By Laura Ross, Head of Upper School
In the Upper School, we recently concluded hosting our second exchange with Minglun High School in Taipei, Taiwan. The 15 students all lived with Upper School families and the two teachers with Upper School faculty. In the spring, we will send 15 students to Taiwan for the second time and we hope to continue to do this every year.
Watching our visitors interact with Greenhill students made me think about what it means when we say “Teaching and Learning.” The image that is conjured in the mind, in my mind at least, is of a teacher, in a classroom, talking to students in a traditional classroom setting. Teachers do the teaching and students do the learning. End of story. However, this exchange reminded me that the stereotype in my mind is so very narrow, and, at least at Greenhill, wildly inaccurate.
What are learning opportunities? Who are teachers? What is knowledge? How is it shared? The risks these kids took while they were here were remarkable. Their English was imperfect, their knowledge of our culture was partial, and their reaction to the peacocks was priceless. They were tired from jetlag and generally overwhelmed. Even with all that, or maybe even because of it, they were remarkably open. Their defenses were down, and they didn’t have any idea of what to expect. In short, they were ready to learn. And in being so ready to learn, they ended up being teachers. Our own students watched these kids laugh, dance, go to PE classes with little kids, talk to anyone who would listen, and generally absorb everything around them. While our students certainly took away nuggets about the culture in Taiwan, what they were more impressed with was the openness of the our visitors. Seeing them treat every moment as a learning opportunity, reminded our students, many of whom have attended Greenhill for years, that learning opportunities extend beyond the classroom. We simply need to be open enough to recognize them when they occur.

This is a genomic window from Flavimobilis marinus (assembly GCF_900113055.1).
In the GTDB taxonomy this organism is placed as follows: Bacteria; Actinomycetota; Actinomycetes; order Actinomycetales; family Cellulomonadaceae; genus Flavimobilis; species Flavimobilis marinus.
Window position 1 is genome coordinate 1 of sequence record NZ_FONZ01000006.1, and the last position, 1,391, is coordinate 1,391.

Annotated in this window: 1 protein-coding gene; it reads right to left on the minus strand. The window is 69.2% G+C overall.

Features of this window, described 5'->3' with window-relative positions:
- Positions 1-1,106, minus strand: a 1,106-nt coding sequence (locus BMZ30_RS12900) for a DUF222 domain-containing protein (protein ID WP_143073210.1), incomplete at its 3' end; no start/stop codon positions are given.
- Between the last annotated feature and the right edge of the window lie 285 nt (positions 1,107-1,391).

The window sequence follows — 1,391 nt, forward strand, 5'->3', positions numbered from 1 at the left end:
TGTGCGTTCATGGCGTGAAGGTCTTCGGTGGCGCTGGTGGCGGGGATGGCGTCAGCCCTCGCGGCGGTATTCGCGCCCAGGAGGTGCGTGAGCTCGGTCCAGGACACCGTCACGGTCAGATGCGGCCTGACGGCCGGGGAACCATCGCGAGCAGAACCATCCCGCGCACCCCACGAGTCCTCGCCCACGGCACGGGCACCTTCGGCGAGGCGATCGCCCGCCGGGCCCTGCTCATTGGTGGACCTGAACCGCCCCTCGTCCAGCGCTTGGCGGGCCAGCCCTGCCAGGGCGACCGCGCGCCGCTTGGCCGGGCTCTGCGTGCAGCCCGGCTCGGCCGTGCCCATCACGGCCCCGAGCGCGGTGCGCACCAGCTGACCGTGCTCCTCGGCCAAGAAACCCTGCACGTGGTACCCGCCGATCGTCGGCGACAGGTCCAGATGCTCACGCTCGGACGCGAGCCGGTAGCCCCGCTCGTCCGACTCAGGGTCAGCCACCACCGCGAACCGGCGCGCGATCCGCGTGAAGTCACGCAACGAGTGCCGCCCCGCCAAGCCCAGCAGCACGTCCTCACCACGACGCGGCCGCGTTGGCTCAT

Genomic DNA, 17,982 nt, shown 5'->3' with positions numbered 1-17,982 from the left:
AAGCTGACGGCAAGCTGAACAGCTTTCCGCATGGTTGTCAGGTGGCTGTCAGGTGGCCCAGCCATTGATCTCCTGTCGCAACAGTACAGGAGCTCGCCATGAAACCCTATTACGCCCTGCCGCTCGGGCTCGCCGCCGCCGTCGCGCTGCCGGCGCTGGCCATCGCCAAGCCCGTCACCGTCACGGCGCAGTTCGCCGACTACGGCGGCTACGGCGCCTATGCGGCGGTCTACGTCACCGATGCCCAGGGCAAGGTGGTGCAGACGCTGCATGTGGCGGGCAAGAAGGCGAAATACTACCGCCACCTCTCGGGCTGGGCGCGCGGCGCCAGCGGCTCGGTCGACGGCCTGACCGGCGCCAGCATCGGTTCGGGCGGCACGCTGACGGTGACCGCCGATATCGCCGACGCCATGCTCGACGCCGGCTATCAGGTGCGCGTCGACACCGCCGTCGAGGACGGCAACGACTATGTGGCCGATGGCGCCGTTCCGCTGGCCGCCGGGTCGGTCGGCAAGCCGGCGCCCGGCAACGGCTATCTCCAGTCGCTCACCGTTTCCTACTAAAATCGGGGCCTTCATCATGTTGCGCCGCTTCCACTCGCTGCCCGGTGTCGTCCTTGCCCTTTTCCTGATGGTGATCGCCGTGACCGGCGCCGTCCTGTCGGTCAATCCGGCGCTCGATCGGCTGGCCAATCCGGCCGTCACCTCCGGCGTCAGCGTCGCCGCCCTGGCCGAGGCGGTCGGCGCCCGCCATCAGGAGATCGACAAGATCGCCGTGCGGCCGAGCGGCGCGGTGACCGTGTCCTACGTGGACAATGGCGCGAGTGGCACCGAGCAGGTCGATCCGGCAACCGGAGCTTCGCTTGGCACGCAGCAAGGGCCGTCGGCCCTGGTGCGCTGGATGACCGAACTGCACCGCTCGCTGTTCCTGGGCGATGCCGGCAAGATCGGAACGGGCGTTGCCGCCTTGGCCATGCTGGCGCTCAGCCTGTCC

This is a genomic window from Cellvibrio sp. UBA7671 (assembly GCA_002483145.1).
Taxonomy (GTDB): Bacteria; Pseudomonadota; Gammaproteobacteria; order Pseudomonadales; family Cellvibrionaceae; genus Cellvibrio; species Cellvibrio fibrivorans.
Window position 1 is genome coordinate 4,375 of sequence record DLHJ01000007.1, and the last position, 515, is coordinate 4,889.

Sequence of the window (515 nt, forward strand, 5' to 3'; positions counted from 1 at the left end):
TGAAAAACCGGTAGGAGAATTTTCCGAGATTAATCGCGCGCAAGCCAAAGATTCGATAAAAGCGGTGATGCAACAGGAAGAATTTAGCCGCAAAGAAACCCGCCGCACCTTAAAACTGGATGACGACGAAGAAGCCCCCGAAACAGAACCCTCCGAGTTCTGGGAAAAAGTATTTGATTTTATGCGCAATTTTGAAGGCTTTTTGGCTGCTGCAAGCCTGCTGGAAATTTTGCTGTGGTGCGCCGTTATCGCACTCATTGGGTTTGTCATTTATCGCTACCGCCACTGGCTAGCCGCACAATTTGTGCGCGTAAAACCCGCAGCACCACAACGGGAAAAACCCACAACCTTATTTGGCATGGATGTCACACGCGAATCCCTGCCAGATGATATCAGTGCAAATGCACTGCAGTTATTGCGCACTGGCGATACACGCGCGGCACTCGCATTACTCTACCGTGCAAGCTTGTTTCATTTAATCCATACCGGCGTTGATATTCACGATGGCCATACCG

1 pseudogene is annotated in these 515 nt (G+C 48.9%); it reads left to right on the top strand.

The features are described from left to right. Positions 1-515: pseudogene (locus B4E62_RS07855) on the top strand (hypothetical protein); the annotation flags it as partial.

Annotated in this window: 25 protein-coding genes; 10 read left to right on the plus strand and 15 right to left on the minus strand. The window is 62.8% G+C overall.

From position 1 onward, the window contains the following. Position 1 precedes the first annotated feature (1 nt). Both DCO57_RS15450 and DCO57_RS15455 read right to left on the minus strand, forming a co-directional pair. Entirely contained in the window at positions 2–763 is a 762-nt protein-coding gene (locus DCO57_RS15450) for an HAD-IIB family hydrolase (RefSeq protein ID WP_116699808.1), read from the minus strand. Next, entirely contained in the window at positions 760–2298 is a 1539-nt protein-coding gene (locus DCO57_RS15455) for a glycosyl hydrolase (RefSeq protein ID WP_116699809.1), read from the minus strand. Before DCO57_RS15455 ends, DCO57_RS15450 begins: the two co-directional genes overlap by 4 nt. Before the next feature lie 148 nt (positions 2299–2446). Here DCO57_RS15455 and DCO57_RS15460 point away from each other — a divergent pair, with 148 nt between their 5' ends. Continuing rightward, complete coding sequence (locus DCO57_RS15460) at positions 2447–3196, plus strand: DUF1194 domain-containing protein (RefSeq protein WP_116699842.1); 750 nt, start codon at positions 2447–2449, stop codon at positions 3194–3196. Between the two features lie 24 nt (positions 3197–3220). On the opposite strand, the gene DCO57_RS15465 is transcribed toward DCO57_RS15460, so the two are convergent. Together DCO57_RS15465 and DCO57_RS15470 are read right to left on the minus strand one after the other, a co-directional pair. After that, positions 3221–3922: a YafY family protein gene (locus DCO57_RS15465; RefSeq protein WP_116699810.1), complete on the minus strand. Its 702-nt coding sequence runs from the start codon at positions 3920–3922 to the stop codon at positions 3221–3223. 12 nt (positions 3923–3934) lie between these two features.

So who are teachers? Who are learners? It’s incumbent on us as a school to remember the lessons we’ve learned from participating in this exchange. It’s important to remember that the lessons to be learned don’t require traveling half way around the globe. The lesson is that people learn when they are in a safe space to let down their guard and when they are open to whatever comes of sharing themselves with others. It’s something we try to do every day on the Hill, but sometimes it takes 15 strangers to help us remember its power.